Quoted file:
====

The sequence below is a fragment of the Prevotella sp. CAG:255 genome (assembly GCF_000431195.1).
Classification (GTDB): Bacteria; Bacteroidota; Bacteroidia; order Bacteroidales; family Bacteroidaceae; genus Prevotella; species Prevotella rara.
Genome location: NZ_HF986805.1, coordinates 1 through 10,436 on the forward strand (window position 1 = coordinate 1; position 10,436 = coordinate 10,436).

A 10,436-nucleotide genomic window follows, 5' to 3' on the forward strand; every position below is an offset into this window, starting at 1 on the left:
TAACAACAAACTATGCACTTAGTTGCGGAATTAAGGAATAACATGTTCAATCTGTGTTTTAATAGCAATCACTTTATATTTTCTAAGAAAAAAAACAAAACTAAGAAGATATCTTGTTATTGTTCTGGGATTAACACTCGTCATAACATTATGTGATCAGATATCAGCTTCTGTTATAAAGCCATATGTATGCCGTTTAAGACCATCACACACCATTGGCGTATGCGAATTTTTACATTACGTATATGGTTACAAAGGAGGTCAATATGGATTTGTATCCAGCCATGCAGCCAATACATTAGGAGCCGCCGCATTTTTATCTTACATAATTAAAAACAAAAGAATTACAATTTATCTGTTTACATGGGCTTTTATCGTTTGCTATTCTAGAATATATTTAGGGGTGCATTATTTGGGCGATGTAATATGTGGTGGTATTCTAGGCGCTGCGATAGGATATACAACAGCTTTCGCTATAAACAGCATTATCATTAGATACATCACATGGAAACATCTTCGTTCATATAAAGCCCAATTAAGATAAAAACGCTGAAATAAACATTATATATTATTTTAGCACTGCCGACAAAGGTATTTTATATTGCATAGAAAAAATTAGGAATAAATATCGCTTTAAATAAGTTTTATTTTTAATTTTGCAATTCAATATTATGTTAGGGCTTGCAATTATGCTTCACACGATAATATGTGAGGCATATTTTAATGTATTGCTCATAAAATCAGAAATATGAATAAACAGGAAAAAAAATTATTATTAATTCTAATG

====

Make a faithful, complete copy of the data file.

The sequence below is a fragment of the Prevotella sp. CAG:255 genome (assembly GCF_000431195.1).
Classification (GTDB): Bacteria; Bacteroidota; Bacteroidia; order Bacteroidales; family Bacteroidaceae; genus Prevotella; species Prevotella rara.
Genome location: NZ_HF986805.1, coordinates 1 through 10,436 on the forward strand (window position 1 = coordinate 1; position 10,436 = coordinate 10,436).

A 10,436-nucleotide genomic window follows, 5' to 3' on the forward strand; every position below is an offset into this window, starting at 1 on the left:
TAACAACAAACTATGCACTTAGTTGCGGAATTAAGGAATAACATGTTCAATCTGTGTTTTAATAGCAATCACTTTATATTTTCTAAGAAAAAAAACAAAACTAAGAAGATATCTTGTTATTGTTCTGGGATTAACACTCGTCATAACATTATGTGATCAGATATCAGCTTCTGTTATAAAGCCATATGTATGCCGTTTAAGACCATCACACACCATTGGCGTATGCGAATTTTTACATTACGTATATGGTTACAAAGGAGGTCAATATGGATTTGTATCCAGCCATGCAGCCAATACATTAGGAGCCGCCGCATTTTTATCTTACATAATTAAAAACAAAAGAATTACAATTTATCTGTTTACATGGGCTTTTATCGTTTGCTATTCTAGAATATATTTAGGGGTGCATTATTTGGGCGATGTAATATGTGGTGGTATTCTAGGCGCTGCGATAGGATATACAACAGCTTTCGCTATAAACAGCATTATCATTAGATACATCACATGGAAACATCTTCGTTCATATAAAGCCCAATTAAGATAAAAACGCTGAAATAAACATTATATATTATTTTAGCACTGCCGACAAAGGTATTTTATATTGCATAGAAAAAATTAGGAATAAATATCGCTTTAAATAAGTTTTATTTTTAATTTTGCAATTCAATATTATGTTAGGGCTTGCAATTATGCTTCACACGATAATATGTGAGGCATATTTTAATGTATTGCTCATAAAATCAGAAATATGAATAAACAGGAAAAAAAATTATTATTAATTCTAATG